Number of young people developing bowel cancer has jumped by a FIFTH in a decade amid obesity crisis
The proportion of cases in people under 50 in the US has risen from 10 per cent in 2004 to 12.2 per cent in 2015, according to experts at the University of Texas at Austin. Similar trends have been seen in the UK.
Study shows people with more Bacteroidales bacteria may have up to 15% more risk of diseaseBacteria in the gut might influence the chance of developing bowel cancer, research suggests, in the latest study to link human health to the microbes within.The gutmicrobiome– the collection of fungi, bacteria and viruses within our gut – is a booming topic of research, with scientists suggesting certain microbial makeups could be linked to conditions ranging from anxiety to obesity.Continue reading...
For every 12 months spent obese or overweight as an adult, the risk of dying after a breast or bowel cancer diagnosis in later life rises by up to four per cent - according to a major new study.
Data from Cancer Research UK shows obesity causes 1,900 more cases of bowel cancer than smoking every year. Smoking remains the leading preventable cause.
Colorectal cancer screening guidelines might need to include 45-50 year olds if trend continues Related items fromOnMedica FOB associated with rise in all-cause mortality Invest in workforce to roll out bowel cancer screening, urges former health secretary Cancer strategies failed to improve one-year survival Overweight teens more likely to have severe liver disease later Faecal blood testing best to spot cancer and cost-effective
Risk is raised in people eating just 76g of red and processed meat a day, which is roughly in line with government recommendations Related items fromOnMedica Lower cancer risk in people with higher vitamin D levels Cancer rates could rise due to growing intake of highly processed food Scientists equate wine to cigarette consumption to flag up cancer risk Obesity as cause of cancer set to overtake smoking Millennials top obesity chart before reaching middle age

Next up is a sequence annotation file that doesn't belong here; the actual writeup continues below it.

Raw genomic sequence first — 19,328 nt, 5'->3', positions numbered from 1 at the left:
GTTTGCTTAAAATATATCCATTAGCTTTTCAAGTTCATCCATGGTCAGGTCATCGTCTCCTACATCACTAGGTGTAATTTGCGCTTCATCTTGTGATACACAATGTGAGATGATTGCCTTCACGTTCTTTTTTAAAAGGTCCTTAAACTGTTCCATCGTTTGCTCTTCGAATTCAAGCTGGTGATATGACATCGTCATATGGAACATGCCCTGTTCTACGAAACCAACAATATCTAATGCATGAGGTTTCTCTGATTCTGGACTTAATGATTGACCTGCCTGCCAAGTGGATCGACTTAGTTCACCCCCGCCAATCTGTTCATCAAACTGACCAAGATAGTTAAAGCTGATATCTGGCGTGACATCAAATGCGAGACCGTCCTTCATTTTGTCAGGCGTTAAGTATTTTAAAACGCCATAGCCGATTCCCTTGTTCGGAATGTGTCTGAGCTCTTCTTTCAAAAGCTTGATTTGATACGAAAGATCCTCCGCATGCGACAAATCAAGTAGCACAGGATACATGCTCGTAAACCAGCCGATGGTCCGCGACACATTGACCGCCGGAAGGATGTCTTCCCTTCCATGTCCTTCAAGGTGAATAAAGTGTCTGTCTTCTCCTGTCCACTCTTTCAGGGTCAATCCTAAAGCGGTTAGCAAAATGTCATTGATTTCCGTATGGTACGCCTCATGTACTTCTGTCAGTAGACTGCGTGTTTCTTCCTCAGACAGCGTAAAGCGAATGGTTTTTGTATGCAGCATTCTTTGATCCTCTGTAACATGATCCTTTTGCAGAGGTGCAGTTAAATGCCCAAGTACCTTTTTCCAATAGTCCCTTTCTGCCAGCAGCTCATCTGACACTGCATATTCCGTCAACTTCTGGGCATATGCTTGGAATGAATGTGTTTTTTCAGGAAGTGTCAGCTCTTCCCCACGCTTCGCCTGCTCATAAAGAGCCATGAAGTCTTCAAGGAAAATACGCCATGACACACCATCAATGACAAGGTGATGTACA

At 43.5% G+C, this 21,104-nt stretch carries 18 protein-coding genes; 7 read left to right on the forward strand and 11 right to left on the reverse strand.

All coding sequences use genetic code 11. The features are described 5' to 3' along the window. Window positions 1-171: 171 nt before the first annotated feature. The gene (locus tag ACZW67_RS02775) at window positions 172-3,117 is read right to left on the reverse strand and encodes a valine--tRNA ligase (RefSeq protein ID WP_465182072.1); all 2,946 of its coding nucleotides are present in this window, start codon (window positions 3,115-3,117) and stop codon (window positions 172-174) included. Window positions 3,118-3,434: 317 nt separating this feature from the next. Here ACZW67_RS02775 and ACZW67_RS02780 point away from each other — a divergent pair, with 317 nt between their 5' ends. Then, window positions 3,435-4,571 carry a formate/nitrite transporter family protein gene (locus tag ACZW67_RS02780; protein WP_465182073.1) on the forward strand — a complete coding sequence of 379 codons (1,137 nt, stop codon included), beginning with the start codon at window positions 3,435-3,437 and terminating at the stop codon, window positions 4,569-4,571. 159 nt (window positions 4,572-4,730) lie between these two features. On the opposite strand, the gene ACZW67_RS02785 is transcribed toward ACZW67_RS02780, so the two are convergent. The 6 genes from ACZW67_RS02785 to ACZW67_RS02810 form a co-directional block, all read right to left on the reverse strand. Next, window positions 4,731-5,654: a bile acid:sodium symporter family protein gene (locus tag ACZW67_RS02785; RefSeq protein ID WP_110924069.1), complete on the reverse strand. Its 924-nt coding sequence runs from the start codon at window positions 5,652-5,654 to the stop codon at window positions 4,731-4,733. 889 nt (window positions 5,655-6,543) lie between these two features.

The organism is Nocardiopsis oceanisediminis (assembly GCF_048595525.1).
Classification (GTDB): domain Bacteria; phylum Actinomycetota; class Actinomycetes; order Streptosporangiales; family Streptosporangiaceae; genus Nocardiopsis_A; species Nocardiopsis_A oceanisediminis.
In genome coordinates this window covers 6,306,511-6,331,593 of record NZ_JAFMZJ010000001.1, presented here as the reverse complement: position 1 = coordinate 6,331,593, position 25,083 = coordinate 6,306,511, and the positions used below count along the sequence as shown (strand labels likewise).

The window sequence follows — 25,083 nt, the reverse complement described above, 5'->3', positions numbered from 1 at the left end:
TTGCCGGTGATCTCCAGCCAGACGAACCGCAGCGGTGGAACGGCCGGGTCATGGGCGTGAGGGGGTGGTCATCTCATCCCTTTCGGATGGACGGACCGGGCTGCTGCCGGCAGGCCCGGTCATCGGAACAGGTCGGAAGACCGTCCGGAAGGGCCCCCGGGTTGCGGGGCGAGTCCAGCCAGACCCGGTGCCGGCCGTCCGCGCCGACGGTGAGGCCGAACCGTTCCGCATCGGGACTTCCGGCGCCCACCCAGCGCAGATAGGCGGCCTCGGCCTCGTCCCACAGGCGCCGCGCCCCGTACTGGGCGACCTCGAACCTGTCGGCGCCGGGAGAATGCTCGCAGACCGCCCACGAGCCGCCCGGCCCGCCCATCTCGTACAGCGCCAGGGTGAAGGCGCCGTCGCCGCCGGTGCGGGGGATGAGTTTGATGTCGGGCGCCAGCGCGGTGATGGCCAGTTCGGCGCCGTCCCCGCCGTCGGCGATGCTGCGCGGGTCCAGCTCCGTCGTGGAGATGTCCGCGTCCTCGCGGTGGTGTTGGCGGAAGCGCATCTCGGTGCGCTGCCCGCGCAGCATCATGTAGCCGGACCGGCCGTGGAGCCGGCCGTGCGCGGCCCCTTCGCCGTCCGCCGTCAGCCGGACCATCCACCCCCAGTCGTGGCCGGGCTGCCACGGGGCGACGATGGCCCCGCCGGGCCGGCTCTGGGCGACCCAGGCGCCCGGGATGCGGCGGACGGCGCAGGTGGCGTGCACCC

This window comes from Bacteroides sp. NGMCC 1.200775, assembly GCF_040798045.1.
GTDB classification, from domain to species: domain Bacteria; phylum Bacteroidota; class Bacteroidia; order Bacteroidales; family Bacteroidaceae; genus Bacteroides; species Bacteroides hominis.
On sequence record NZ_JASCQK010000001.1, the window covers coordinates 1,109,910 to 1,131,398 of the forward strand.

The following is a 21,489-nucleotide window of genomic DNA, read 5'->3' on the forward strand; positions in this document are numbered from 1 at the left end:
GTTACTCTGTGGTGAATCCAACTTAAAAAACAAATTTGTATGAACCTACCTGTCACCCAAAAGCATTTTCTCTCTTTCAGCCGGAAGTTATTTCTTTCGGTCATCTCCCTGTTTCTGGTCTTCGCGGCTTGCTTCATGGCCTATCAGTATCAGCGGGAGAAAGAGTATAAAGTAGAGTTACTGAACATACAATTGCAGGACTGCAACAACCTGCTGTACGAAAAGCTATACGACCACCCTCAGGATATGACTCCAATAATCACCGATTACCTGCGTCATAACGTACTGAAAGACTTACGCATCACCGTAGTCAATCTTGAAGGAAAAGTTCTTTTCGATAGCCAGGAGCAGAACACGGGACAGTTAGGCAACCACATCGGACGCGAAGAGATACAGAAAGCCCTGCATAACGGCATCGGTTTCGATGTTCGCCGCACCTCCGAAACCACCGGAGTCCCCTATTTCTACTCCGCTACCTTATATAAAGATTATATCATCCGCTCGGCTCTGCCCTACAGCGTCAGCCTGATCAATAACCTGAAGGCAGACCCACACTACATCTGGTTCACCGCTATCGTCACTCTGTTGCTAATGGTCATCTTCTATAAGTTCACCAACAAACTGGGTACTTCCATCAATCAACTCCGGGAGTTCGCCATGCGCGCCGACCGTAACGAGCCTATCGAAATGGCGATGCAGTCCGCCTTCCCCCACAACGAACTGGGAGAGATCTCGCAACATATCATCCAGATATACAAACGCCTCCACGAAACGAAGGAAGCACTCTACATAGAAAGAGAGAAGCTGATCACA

AbstractBackgroundObesity is a rising social and economic burden. Patients with obesity often suffer from stigmatization and discrimination. Underrecognition of obesity as a disease could be a contributing factor. The present study aimed to compare attitudes towards obesity with other chronic diseases and to evaluate the recognition of need of professional treatment.MethodsNine hundred and forty-nine participants (subgroups: general population, patients with obesity, nurses in training, nurses, medical students, physicians) were randomized to video teaching on obesity and control. Questionnaires on the burden and influence...
Simpler test thought to have contributed to figures Related items fromOnMedica New test prompts rise in bowel screening uptake Invest in workforce to roll out bowel cancer screening, urges former health secretary Cancer strategies failed to improve one-year survival Faecal blood testing best to spot cancer and cost-effective Obesity as cause of cancer set to overtake smoking
Rate among people aged 20-39 rose 7.4% a year between 2008 and 2016, researchers sayBowel cancer is on the increase among young people in Europe, researchers have discovered, with expanding waistlines thought to play a role in the rise.The condition is most common in the elderly, but some research suggests it is more aggressive in young people. According torecent figures, it is the second most common cause of cancer death in the UK, with about 16,000 deaths a year. More than half of bowel cancer cases are thought to be preventable.Continue reading...
Diets high in indole-3-carbinol protect stomach cells from chaotic division Related items fromOnMedica FOB associated with rise in all-cause mortality Colorectal cancer risk link to ‘inflammatory’ foods Taking aspirin with a PPI reduces risk of oesophageal cancer Cetuximab with chemo shrinks more secondaries Overweight teens more likely to have severe liver disease later
Bowel cancer is one of the most preventable types of cancer. Scientists have established it has strong causal links to poor diet, lack of activity, obesity, smoking and alcohol – and these are all things you can control.